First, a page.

A Bumpy Path Ahead for U.S. Real Estate
Given how robust underlying economic fundamentals in the U.S. currently are, real estate performance could weather a mild downturn—but the near-term outlook has dimmed. The Barings Real Estate team sheds light on what's next for the asset class.
- September’s CPI data highlighted the need for the Fed to remain vigilant over restoring price stability. Core YoY inflation accelerated to a 40+ year high of 6.6%.
- The current health of underlying economic fundamentals is one of the reasons behind the speed and intensity of Fed rate hikes. There are indications that monetary policy is slowing the economy.
- The U.S. economy is not yet in recession with third quarter GDP growing at a 2.6% annualized, seasonally-adjusted rate. Investors are bracing themselves for a downturn as the risk of recession over the next year rises.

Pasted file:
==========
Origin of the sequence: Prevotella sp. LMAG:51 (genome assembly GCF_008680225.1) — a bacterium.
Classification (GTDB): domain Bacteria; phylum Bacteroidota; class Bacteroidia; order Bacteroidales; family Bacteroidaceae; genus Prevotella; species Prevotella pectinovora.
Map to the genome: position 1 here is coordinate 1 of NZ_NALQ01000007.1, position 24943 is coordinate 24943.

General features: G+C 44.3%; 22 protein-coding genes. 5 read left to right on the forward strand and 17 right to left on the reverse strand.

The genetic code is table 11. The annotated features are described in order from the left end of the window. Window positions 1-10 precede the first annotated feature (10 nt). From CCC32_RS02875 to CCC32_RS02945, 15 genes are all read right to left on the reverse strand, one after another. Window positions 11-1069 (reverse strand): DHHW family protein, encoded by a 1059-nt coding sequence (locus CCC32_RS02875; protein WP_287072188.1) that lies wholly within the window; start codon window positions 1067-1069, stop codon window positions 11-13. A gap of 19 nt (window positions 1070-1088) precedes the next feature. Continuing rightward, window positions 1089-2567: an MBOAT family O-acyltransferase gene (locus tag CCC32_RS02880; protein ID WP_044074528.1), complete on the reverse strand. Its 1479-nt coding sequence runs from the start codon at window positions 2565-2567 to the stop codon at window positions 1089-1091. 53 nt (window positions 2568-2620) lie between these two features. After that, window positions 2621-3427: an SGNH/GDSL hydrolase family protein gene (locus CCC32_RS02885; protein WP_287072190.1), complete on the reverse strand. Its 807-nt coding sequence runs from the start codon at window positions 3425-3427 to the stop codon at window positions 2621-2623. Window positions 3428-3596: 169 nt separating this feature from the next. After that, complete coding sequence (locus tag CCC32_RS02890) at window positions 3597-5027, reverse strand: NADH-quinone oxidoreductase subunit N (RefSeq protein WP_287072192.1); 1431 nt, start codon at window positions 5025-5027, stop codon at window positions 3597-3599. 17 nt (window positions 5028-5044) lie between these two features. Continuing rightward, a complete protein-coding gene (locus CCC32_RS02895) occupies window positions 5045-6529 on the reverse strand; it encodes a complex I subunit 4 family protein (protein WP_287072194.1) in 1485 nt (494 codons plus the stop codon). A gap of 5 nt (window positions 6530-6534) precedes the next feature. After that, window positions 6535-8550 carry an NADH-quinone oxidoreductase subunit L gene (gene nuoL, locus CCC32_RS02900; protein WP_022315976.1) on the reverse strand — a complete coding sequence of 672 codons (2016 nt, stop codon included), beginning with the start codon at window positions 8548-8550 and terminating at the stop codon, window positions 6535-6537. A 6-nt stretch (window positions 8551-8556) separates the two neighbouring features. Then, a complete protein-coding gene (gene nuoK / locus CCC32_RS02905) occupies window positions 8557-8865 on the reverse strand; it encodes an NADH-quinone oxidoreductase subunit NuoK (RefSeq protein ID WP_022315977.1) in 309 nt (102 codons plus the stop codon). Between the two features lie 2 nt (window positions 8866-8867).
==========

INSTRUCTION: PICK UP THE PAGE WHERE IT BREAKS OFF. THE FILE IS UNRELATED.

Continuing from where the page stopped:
- Robust underlying economic fundamentals means property performance could weather a mild downturn without falling to perilous depths.
- Third quarter transaction activity totaled $172 billion across major property types, a decline of 21% over the prior year, reflecting elevated uncertainty in the macroeconomy.
- Apartment, industrial, and retail sales activity declined 17%, 18% and 9%, respectively, while hotel and office registered transaction volume declines of 21% and 33%, respectively.
- The rapid climb in base rates as exemplified by the 10-year Treasury yield has been the driving force behind the rise in real estate debt costs, which are at their highest in over a decade.
- Real estate investors should take comfort that as we may be transitioning to a “higher-for-longer” interest rate environment, real estate performance remains still correlated with secular demand tailwinds that were active well before the pandemic.